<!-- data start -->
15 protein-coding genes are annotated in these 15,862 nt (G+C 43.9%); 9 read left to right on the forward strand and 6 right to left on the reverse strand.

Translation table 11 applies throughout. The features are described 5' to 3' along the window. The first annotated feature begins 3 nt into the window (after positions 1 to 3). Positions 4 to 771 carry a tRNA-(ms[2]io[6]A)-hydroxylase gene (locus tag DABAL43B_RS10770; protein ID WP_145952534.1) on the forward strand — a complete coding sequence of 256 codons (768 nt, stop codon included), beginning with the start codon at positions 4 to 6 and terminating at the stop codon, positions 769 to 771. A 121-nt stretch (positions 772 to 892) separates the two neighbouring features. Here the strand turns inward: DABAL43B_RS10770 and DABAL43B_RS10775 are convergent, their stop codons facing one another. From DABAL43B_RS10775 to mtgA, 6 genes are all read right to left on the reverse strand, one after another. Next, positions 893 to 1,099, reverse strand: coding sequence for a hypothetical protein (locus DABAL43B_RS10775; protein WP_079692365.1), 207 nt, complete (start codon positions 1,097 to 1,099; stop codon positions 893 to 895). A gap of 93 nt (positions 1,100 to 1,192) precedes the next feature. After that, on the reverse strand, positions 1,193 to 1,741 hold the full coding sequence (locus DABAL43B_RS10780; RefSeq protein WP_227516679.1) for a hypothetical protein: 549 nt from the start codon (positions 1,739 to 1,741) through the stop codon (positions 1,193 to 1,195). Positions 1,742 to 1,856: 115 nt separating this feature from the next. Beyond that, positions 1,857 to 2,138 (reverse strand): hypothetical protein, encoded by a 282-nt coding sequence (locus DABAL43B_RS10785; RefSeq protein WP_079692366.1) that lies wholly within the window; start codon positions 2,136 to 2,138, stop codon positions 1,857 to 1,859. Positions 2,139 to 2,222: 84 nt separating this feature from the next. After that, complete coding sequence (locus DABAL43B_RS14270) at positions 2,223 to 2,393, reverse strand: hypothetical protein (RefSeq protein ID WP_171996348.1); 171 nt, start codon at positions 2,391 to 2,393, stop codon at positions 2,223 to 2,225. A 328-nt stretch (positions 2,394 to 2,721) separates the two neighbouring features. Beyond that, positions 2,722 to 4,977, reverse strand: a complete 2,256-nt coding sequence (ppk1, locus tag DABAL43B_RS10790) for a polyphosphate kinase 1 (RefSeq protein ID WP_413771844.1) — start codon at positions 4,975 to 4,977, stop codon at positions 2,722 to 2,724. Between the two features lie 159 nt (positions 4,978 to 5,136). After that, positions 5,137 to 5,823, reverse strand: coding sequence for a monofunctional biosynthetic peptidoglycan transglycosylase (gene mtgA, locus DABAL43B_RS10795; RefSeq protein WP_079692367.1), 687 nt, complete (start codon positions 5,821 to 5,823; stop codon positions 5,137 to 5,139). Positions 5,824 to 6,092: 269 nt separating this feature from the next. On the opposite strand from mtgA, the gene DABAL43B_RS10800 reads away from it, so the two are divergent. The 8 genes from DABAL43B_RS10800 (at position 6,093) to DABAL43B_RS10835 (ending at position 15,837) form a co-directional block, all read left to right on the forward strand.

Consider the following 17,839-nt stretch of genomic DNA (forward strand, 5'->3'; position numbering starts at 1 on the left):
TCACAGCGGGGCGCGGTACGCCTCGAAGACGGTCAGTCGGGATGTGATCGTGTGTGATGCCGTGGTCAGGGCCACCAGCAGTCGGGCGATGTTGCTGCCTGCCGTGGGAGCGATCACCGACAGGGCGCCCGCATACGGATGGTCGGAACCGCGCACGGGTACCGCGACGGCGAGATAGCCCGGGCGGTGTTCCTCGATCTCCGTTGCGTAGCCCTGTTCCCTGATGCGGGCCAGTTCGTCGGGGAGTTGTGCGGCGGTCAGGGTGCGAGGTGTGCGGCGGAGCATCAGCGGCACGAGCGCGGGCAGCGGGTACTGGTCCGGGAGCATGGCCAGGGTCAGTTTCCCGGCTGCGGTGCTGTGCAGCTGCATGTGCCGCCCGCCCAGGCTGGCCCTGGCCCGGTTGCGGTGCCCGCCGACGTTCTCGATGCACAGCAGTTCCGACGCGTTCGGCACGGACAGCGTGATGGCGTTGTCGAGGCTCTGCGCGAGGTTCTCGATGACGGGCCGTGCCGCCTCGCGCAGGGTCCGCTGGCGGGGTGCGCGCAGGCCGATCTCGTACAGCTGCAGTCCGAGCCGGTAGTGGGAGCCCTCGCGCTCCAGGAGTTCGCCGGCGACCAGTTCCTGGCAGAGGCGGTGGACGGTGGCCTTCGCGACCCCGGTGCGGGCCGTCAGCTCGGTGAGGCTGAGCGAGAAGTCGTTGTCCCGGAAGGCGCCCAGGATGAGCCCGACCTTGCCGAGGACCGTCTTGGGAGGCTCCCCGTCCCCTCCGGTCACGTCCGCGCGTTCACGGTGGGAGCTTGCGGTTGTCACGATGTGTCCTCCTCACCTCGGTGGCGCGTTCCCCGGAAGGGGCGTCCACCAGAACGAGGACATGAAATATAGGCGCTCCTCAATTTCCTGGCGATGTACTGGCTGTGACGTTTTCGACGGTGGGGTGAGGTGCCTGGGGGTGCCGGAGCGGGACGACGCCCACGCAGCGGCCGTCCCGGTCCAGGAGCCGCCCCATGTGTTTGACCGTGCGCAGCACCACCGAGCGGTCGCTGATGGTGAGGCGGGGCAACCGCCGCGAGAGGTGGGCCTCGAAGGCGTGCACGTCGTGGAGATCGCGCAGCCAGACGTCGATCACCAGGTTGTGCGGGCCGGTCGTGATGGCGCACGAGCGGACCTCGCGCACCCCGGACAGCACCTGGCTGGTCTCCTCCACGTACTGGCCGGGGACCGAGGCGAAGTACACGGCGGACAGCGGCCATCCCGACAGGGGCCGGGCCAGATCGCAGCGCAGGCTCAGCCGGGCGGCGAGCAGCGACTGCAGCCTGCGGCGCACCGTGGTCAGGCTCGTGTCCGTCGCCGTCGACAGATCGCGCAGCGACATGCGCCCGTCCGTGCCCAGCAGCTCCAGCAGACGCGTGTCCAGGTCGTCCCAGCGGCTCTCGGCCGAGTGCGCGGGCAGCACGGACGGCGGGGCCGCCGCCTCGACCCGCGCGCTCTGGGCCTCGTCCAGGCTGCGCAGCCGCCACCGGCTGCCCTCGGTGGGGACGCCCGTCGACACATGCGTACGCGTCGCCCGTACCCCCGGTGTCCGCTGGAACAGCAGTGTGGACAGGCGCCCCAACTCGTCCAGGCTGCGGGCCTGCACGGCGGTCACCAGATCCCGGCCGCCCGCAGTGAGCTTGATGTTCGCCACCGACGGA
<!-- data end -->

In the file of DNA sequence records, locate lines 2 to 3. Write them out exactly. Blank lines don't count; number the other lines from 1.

Translation table 11 applies throughout. The features are described 5' to 3' along the window. The first annotated feature begins 3 nt into the window (after positions 1 to 3). Positions 4 to 771 carry a tRNA-(ms[2]io[6]A)-hydroxylase gene (locus tag DABAL43B_RS10770; protein ID WP_145952534.1) on the forward strand — a complete coding sequence of 256 codons (768 nt, stop codon included), beginning with the start codon at positions 4 to 6 and terminating at the stop codon, positions 769 to 771. A 121-nt stretch (positions 772 to 892) separates the two neighbouring features. Here the strand turns inward: DABAL43B_RS10770 and DABAL43B_RS10775 are convergent, their stop codons facing one another. From DABAL43B_RS10775 to mtgA, 6 genes are all read right to left on the reverse strand, one after another. Next, positions 893 to 1,099, reverse strand: coding sequence for a hypothetical protein (locus DABAL43B_RS10775; protein WP_079692365.1), 207 nt, complete (start codon positions 1,097 to 1,099; stop codon positions 893 to 895). A gap of 93 nt (positions 1,100 to 1,192) precedes the next feature. After that, on the reverse strand, positions 1,193 to 1,741 hold the full coding sequence (locus DABAL43B_RS10780; RefSeq protein WP_227516679.1) for a hypothetical protein: 549 nt from the start codon (positions 1,739 to 1,741) through the stop codon (positions 1,193 to 1,195). Positions 1,742 to 1,856: 115 nt separating this feature from the next. Beyond that, positions 1,857 to 2,138 (reverse strand): hypothetical protein, encoded by a 282-nt coding sequence (locus DABAL43B_RS10785; RefSeq protein WP_079692366.1) that lies wholly within the window; start codon positions 2,136 to 2,138, stop codon positions 1,857 to 1,859. Positions 2,139 to 2,222: 84 nt separating this feature from the next. After that, complete coding sequence (locus DABAL43B_RS14270) at positions 2,223 to 2,393, reverse strand: hypothetical protein (RefSeq protein ID WP_171996348.1); 171 nt, start codon at positions 2,391 to 2,393, stop codon at positions 2,223 to 2,225. A 328-nt stretch (positions 2,394 to 2,721) separates the two neighbouring features. Beyond that, positions 2,722 to 4,977, reverse strand: a complete 2,256-nt coding sequence (ppk1, locus tag DABAL43B_RS10790) for a polyphosphate kinase 1 (RefSeq protein ID WP_413771844.1) — start codon at positions 4,975 to 4,977, stop codon at positions 2,722 to 2,724. Between the two features lie 159 nt (positions 4,978 to 5,136). After that, positions 5,137 to 5,823, reverse strand: coding sequence for a monofunctional biosynthetic peptidoglycan transglycosylase (gene mtgA, locus DABAL43B_RS10795; RefSeq protein WP_079692367.1), 687 nt, complete (start codon positions 5,821 to 5,823; stop codon positions 5,137 to 5,139). Positions 5,824 to 6,092: 269 nt separating this feature from the next. On the opposite strand from mtgA, the gene DABAL43B_RS10800 reads away from it, so the two are divergent. The 8 genes from DABAL43B_RS10800 (at position 6,093) to DABAL43B_RS10835 (ending at position 15,837) form a co-directional block, all read left to right on the forward strand.

Consider the following 17,839-nt stretch of genomic DNA (forward strand, 5'->3'; position numbering starts at 1 on the left):